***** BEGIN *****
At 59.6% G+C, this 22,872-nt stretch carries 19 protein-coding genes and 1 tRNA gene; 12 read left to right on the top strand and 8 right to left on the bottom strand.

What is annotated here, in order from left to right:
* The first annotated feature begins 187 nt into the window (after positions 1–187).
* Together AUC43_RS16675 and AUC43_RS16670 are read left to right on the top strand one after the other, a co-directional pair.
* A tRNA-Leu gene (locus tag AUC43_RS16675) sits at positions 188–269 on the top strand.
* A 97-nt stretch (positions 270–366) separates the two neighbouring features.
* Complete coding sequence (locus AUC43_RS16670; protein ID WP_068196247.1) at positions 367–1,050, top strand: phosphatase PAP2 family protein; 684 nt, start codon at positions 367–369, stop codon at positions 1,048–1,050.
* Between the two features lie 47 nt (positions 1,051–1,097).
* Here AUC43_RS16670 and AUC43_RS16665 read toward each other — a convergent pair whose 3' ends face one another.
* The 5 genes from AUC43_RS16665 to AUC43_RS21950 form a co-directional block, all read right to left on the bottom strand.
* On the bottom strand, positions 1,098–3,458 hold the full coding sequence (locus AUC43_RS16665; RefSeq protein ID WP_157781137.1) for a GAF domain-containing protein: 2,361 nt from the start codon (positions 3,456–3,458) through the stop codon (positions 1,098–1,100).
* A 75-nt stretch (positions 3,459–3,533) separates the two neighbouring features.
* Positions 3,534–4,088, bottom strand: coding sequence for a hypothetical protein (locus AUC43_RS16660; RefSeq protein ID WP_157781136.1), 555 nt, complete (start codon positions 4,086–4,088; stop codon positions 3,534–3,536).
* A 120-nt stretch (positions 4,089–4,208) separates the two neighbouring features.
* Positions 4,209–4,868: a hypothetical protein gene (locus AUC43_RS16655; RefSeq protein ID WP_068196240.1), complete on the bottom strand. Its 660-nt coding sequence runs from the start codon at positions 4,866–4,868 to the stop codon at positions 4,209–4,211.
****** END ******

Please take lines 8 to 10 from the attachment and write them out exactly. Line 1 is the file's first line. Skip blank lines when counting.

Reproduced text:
* Between the two features lie 47 nt (positions 1,051–1,097).
* Here AUC43_RS16670 and AUC43_RS16665 read toward each other — a convergent pair whose 3' ends face one another.
* The 5 genes from AUC43_RS16665 to AUC43_RS21950 form a co-directional block, all read right to left on the bottom strand.